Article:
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Mar 3, 2022

These solar panels pull in water vapor to grow crops in the desert

Posted by in categories: climatology, solar power, sustainability

Using a unique hydrogel, scientists in Saudi Arabia created a solar-driven system that successfully grows spinach by using water drawn from the air while producing electricity. The proof-of-concept design, described March 1 in the journal Cell Reports Physical Science, offers a sustainable, low-cost strategy to improve food and water security for people living in dry-climate regions.

“A fraction of the world’s population still doesn’t have access to or green power, and many of them live in rural areas with arid or semi-arid climate,” says senior author Peng Wang, a professor of environmental science and engineering at the King Abdullah University of Science and Technology (KAUST). “Our design makes out of air using that would’ve been wasted and is suitable for decentralized, small-scale farms in remote places like deserts and oceanic islands.”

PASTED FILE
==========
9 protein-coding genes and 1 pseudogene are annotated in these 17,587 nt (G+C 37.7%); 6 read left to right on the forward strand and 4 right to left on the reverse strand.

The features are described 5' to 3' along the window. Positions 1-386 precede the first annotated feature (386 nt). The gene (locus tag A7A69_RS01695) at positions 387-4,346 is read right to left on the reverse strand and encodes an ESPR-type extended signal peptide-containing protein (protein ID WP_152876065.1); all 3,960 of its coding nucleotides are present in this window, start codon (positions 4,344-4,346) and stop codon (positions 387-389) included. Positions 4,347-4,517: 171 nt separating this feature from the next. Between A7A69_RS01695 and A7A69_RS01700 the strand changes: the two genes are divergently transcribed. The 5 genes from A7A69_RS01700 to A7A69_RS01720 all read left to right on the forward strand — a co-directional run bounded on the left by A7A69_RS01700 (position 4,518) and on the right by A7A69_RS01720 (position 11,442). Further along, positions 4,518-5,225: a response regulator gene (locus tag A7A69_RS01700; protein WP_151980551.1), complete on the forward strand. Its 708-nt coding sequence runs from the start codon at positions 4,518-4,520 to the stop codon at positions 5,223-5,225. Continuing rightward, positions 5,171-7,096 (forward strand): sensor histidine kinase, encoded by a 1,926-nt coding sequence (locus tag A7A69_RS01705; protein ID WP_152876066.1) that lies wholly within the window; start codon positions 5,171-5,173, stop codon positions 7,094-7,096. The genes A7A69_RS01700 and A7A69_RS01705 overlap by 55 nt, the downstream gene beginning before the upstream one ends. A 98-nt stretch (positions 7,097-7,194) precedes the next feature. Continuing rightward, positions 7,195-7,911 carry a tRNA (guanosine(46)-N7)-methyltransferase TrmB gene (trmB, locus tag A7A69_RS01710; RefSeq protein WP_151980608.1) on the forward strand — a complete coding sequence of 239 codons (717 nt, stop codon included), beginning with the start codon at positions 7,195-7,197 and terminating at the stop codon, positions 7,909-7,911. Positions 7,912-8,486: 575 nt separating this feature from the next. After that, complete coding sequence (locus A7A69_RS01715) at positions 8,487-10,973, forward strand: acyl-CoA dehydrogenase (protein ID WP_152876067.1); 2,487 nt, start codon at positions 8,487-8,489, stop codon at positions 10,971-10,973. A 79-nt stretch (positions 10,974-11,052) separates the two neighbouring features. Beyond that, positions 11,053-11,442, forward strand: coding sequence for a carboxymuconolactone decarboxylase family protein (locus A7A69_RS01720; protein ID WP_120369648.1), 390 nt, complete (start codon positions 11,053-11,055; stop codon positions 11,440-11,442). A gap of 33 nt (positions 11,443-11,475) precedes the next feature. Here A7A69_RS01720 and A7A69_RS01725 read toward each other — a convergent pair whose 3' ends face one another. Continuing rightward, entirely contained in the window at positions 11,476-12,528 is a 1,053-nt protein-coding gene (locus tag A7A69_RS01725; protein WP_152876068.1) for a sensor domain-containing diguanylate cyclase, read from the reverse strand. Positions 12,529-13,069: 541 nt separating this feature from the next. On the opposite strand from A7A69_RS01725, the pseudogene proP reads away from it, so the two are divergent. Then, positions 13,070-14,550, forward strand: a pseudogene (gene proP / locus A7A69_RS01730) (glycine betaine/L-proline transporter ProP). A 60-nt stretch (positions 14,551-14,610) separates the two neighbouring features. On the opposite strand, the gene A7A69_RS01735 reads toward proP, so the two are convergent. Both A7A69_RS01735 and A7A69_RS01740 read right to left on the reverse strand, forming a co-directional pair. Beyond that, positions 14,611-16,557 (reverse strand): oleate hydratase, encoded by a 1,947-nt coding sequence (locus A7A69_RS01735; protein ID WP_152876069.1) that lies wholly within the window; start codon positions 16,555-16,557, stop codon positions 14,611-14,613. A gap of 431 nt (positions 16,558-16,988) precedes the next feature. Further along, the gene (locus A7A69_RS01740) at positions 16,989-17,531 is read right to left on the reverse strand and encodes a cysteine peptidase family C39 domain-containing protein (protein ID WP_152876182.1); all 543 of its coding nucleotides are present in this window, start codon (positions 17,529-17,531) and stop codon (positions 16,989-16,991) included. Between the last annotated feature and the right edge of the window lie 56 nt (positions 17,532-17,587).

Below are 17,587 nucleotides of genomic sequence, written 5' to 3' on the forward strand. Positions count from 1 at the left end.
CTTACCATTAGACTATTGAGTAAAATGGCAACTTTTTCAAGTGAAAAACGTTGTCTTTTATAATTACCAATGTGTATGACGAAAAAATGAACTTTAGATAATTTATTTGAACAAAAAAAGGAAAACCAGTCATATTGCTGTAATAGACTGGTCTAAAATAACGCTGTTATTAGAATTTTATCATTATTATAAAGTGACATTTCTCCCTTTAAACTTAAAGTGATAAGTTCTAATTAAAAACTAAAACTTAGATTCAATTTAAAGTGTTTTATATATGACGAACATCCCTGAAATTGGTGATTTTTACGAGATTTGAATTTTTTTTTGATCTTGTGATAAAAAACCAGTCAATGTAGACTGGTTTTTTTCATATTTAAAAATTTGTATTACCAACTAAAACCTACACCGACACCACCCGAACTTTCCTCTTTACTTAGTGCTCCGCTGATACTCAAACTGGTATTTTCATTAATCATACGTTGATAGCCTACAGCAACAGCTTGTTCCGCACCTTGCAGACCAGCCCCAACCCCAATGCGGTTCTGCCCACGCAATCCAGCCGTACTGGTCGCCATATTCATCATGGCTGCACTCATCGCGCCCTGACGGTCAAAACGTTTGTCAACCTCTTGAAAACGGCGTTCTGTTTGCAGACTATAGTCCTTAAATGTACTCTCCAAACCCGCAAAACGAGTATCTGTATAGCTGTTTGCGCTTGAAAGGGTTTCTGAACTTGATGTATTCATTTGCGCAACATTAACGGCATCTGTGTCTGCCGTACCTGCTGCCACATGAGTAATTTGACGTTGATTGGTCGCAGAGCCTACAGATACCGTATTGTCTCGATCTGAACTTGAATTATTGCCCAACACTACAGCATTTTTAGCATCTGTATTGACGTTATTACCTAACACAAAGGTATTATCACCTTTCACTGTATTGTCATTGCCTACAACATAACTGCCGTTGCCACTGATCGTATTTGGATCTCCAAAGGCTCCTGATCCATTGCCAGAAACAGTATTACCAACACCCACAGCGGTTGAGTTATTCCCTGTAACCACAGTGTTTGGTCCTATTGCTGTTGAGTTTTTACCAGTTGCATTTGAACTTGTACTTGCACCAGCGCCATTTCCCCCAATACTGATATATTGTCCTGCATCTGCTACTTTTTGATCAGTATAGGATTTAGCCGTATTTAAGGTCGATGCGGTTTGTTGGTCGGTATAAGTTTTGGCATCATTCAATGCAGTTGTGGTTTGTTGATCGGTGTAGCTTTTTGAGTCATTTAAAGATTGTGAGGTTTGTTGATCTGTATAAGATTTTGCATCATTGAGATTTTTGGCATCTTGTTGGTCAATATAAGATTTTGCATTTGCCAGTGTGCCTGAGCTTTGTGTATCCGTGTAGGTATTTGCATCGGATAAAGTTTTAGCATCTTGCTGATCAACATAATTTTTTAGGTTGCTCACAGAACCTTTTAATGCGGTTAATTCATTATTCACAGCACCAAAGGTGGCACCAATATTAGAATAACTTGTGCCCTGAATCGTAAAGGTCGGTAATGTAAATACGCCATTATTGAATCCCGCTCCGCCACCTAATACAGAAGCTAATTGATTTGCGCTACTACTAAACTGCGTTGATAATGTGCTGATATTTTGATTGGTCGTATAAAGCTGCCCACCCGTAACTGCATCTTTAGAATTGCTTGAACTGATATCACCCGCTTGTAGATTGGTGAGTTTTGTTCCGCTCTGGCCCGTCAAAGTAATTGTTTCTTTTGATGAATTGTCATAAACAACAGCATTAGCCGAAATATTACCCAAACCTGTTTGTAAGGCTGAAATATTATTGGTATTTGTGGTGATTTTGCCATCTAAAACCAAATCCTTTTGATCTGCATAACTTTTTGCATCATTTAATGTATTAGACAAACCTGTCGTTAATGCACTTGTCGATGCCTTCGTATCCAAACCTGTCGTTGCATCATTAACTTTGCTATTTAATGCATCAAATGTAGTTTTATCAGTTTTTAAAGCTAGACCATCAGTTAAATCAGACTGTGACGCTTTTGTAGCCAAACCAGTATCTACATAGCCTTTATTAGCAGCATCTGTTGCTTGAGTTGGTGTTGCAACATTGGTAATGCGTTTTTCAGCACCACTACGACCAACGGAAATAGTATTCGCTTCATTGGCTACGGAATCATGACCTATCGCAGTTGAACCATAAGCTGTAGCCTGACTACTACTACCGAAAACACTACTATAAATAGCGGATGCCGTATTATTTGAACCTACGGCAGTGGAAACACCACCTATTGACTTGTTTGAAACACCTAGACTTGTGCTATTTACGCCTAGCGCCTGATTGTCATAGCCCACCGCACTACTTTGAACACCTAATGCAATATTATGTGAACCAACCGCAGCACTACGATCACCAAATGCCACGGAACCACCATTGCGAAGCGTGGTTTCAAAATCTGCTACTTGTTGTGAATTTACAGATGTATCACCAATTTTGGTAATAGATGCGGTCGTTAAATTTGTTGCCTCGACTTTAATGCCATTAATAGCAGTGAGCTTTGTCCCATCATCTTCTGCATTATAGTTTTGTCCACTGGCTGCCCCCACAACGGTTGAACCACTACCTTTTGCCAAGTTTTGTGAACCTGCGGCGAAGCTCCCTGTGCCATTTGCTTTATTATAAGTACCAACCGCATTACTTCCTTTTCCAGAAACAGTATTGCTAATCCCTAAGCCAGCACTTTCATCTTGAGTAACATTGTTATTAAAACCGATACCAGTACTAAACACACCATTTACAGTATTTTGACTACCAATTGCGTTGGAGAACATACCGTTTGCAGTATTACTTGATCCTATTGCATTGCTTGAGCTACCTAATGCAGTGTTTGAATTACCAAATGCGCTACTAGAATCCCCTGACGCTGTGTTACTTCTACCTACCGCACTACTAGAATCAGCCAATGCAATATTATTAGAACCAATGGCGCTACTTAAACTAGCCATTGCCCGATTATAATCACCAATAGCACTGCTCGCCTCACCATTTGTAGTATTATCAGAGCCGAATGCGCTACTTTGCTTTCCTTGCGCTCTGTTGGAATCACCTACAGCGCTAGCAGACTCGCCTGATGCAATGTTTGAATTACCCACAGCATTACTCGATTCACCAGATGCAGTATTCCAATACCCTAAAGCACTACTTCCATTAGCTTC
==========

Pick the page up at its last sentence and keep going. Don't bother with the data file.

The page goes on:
The system, called WEC2P, is composed of a solar photovoltaic panel placed atop a layer of hydrogel, which is mounted on top of a large metal box to condense and collect water. Wang and his team developed the hydrogel in their prior research, and the material can effectively absorb from ambient air and release the water content when heated.

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